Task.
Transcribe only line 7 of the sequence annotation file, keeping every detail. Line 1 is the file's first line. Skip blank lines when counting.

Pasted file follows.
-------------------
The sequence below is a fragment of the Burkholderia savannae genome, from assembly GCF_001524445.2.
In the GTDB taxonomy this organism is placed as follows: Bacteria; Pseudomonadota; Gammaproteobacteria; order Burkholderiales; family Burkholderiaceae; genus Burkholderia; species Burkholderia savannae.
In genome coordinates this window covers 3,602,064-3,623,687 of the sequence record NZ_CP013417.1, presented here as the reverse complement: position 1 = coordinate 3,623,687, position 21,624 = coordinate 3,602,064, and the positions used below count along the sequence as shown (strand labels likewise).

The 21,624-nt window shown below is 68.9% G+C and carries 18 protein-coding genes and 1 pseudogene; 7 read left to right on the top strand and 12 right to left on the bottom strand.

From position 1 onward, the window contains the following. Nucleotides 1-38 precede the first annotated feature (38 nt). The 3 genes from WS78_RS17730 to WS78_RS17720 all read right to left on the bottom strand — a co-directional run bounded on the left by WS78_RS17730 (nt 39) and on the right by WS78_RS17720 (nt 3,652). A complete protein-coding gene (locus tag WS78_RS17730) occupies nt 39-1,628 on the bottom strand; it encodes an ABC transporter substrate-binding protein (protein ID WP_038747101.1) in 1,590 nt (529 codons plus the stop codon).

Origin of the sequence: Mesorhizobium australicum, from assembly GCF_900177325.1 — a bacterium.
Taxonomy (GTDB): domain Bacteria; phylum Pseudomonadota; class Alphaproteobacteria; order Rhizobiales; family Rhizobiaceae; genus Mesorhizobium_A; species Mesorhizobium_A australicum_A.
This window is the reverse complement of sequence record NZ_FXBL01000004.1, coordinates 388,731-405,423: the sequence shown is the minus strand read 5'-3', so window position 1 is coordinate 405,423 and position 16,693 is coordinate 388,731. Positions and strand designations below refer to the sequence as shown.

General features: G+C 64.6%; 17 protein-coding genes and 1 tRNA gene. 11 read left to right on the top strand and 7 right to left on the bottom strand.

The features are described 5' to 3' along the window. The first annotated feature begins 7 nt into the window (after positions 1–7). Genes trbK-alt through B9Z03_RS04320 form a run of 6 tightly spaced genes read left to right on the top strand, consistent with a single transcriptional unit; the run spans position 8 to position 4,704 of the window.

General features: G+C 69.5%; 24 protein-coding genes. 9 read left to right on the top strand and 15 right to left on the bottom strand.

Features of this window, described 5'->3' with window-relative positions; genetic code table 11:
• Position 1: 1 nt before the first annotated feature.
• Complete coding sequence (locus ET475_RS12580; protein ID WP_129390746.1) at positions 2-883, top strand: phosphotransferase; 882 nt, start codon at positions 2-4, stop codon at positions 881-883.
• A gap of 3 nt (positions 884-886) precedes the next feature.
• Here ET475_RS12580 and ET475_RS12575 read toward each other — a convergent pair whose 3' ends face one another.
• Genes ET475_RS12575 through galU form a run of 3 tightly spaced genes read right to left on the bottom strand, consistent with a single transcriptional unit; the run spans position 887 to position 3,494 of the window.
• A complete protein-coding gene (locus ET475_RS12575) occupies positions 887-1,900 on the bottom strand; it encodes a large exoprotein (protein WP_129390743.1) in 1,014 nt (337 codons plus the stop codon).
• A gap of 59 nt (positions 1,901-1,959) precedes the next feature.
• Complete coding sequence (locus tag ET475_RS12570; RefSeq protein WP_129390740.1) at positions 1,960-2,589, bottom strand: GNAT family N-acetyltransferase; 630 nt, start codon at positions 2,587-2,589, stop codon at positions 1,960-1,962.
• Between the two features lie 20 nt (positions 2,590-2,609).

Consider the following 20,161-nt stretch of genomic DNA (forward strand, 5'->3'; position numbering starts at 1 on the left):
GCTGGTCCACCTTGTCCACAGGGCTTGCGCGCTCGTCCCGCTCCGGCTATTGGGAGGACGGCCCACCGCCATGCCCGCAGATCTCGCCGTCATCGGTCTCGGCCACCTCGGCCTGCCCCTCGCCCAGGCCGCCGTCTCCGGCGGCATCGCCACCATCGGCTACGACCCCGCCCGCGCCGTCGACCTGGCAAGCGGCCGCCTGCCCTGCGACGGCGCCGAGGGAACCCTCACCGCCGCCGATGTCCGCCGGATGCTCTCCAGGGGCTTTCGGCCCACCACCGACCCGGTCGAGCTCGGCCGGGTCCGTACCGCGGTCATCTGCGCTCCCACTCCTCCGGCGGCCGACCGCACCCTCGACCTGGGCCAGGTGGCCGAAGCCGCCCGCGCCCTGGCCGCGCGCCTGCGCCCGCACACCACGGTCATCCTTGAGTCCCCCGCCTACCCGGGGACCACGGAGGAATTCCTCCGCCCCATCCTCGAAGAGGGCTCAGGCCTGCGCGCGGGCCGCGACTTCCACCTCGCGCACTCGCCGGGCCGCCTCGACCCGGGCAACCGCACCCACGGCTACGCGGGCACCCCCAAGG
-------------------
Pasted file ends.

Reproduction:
Taxonomy (GTDB): domain Bacteria; phylum Pseudomonadota; class Alphaproteobacteria; order Rhizobiales; family Rhizobiaceae; genus Mesorhizobium_A; species Mesorhizobium_A australicum_A.